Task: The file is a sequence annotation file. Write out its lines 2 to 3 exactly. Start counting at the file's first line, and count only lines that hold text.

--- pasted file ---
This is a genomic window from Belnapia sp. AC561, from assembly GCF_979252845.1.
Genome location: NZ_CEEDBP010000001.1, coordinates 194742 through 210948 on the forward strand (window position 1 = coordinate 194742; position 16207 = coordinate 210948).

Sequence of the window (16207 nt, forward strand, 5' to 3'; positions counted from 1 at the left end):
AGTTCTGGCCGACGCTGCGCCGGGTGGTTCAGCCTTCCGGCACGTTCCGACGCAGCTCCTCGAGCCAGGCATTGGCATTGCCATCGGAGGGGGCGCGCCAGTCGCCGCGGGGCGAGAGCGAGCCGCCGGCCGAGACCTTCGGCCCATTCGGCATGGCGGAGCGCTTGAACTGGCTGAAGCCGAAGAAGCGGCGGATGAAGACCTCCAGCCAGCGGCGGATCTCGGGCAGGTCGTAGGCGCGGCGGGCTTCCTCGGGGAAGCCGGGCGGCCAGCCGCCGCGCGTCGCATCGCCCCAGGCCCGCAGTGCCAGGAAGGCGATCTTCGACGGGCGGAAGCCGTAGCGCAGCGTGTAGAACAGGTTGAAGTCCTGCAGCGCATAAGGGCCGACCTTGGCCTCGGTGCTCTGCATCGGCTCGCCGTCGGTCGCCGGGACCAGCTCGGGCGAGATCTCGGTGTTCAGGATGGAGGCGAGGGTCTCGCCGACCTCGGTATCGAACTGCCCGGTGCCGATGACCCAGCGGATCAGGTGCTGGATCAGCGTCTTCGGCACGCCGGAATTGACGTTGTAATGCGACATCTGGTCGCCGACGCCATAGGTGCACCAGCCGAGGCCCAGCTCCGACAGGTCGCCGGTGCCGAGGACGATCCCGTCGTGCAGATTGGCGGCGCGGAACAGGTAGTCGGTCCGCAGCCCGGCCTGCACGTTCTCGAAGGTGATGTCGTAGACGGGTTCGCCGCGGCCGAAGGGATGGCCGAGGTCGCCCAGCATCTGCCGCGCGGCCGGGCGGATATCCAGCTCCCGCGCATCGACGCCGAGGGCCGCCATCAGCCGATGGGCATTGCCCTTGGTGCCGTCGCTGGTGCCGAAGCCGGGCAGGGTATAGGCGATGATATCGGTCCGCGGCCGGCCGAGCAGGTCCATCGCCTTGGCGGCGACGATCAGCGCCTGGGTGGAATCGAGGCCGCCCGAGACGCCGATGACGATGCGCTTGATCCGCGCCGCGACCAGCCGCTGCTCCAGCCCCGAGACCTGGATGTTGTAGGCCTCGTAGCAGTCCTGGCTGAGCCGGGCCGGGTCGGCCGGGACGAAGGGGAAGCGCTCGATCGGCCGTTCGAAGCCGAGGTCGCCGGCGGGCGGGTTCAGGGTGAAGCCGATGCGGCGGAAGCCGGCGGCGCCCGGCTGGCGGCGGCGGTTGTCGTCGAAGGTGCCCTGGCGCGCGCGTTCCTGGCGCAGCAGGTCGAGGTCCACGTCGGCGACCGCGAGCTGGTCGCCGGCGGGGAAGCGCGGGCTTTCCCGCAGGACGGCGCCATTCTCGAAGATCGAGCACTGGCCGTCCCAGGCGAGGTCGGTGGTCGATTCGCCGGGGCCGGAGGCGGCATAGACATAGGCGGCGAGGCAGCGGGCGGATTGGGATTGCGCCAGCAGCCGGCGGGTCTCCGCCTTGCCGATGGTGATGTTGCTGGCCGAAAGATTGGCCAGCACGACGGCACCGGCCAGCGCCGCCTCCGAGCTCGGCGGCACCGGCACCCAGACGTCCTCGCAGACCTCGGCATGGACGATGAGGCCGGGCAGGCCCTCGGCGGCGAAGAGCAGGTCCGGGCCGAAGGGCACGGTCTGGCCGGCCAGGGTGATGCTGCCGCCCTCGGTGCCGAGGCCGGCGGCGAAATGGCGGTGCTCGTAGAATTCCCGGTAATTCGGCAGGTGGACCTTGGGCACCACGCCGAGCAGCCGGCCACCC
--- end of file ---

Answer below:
Genome location: NZ_CEEDBP010000001.1, coordinates 194742 through 210948 on the forward strand (window position 1 = coordinate 194742; position 16207 = coordinate 210948).

Sequence of the window (16207 nt, forward strand, 5' to 3'; positions counted from 1 at the left end):